Wednesday, May 5, 2010

The Attack - Yasmina Khadra


Dr. Amin Jaafari, an Arap-Israeli citizen, is a surgeon at a hospital in Tel Aviv. Dedicated to his work, respected and admired by his colleagues and community, he represents integration at its most successful. He has learned to live with the violence and chaos that plague his city, and on the night of a deadly bombing in a local restaurant, he works tirelessly to help the shocked and shattered patients brought to the emergency room. But this night of turmoil and death takes a horrifyingly personal turn. His wife's body is found among the dead, with massive injuries, the police coldly announce, typlical of those found on the bodies of fundamentalist suicide bombers. As evidence mounts that his wife, Sihem, was responsible for the catastrophic bombing, Dr. Jaafari is torn between cherished memories of their years together and the inexcapable realization that the beautiful, intelligent, thoroughly modern woman he loved had a life far removed from the comfortable, assimilated existence they had shared.

From the graphic, beautifully rendered description of the bombing that opens the novel to the searing conclusion, The Attack protrays the reality of terrorism and its incalculable spiritual cost. Intense and humane, devoid of political bias, hatred, and polemics, it probes deep inside the Muslim world and gives readers a profound understanding of what seems impossible.


You begin this novel in the after effect of a bombing - it is written with short syntax to show the confusion and pain and commotion the first few seconds after a bombing has taken place. As an American, I immediately connected to the main character and his set of values - very much a self-made man, he takes comfort in creating his own place in the world. Although he comes from a Bedoin tribe, he leaves their ideals and faith behind - they are on the Muslim side of the area. His wife is described as a young, intelligent woman very much in love with her husband. It almost feels like being punched in the gut when you find out her beliefs, in the end were hidden and very much different from those she displayed to her husband. He takes a journey to find who "took my wife's mind" and to try and understand why she did what she did. You are confronted with the fundamentalist Muslim ideals and learn why they believe suicide bombings will make a sense and where they come from. The last paragraph of the synopsis really describes how it is done - very much without any sort of bias. Neither side is projected as right or wrong - just as they are. I was extremely impressed that the author was capable of this - it took a lot of skill not to let any political or personal biases shine through at all (although one can assume that the author takes the view of the main character).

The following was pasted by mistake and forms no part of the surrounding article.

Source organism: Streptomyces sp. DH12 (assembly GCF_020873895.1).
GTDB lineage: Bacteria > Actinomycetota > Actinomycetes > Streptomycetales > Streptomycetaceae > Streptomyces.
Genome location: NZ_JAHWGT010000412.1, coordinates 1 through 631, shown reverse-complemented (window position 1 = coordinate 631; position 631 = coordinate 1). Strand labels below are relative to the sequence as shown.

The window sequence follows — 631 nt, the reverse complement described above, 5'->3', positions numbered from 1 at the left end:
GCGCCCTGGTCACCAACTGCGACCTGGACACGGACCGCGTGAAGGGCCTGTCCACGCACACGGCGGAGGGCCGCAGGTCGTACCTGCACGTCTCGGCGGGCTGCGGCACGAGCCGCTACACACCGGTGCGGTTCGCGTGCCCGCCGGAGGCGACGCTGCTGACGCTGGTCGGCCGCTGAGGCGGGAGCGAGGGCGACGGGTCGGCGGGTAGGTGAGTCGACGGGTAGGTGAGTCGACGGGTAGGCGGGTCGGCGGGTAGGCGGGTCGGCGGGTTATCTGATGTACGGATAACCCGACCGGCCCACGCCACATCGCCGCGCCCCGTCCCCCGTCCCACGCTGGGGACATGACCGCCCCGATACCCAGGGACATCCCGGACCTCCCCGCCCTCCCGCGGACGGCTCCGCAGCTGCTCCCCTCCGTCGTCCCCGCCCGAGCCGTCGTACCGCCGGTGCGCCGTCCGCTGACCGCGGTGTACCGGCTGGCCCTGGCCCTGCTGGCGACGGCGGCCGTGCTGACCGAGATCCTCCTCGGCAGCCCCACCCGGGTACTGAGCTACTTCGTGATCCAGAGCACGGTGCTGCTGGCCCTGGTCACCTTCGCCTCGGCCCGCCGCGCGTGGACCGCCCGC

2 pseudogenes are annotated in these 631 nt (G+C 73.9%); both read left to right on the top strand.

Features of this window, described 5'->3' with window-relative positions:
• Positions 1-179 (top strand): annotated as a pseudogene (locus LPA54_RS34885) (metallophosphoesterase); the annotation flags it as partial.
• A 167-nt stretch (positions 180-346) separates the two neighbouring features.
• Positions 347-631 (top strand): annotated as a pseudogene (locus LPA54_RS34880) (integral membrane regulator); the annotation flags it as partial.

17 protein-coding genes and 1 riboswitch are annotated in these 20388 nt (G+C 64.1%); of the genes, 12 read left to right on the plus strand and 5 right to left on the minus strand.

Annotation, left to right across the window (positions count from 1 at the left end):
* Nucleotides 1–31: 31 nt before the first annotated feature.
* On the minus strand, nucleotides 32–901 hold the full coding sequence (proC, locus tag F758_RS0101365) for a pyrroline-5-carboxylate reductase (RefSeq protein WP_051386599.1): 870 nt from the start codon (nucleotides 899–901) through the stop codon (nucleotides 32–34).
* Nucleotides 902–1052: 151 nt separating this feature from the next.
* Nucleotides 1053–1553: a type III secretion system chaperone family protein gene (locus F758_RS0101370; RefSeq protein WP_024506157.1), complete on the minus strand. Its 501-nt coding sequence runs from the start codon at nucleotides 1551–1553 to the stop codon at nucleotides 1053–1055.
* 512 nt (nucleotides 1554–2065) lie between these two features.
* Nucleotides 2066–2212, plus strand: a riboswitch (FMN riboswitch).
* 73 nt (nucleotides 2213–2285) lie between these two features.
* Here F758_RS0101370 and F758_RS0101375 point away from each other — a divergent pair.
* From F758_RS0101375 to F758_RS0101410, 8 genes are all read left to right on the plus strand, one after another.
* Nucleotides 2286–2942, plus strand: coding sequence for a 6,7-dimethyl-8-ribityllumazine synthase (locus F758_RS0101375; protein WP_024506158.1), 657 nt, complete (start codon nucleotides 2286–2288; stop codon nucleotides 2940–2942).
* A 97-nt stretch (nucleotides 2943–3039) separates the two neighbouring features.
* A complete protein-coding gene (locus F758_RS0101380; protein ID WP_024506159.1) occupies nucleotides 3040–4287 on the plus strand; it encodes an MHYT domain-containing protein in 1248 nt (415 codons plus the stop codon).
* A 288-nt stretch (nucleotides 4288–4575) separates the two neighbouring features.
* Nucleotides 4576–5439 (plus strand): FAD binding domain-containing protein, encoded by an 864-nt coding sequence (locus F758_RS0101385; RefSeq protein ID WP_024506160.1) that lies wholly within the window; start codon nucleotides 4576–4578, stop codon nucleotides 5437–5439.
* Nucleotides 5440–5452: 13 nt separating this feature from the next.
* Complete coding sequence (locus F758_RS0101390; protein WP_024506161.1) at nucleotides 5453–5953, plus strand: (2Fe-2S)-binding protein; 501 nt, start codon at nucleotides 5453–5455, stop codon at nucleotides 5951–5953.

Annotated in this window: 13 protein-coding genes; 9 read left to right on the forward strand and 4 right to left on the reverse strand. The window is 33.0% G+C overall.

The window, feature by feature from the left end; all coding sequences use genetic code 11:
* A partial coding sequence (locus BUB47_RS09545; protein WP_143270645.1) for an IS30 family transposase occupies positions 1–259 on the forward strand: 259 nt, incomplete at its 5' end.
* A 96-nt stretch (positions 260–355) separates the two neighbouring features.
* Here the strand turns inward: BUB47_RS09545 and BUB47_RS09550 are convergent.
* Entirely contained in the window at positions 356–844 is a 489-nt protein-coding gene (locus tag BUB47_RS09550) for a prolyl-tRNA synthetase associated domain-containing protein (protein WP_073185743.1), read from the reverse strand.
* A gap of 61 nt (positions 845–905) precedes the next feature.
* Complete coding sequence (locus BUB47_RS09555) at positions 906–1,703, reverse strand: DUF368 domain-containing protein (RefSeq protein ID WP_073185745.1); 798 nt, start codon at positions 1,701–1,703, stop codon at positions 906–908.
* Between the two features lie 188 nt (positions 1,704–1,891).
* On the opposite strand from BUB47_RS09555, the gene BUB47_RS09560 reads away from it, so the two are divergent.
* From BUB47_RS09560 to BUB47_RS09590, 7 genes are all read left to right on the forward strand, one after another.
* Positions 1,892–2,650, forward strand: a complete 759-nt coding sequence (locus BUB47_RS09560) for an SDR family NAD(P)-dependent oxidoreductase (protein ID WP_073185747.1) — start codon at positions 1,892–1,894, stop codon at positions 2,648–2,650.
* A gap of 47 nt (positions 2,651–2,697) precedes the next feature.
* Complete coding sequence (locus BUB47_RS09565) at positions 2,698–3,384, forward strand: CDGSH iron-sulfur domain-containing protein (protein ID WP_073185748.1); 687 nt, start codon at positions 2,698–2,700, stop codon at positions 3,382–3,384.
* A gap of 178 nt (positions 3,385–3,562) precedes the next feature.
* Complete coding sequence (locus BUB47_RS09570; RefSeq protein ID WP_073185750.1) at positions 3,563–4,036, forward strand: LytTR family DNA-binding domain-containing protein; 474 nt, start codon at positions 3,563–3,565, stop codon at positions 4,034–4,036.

This was a beautifully written book. The author takes you on a journey through grief and the need for an answer, and finishes the novel with a wonderful sense of unity.

Recommended for:

It is very graphic, so I would recommend this to older readers and those open to reading on this subject as it can be painful to read and is obviously very controversial. This is for the reader who enjoys controversy, graphic imagery, and heavy, serious topics

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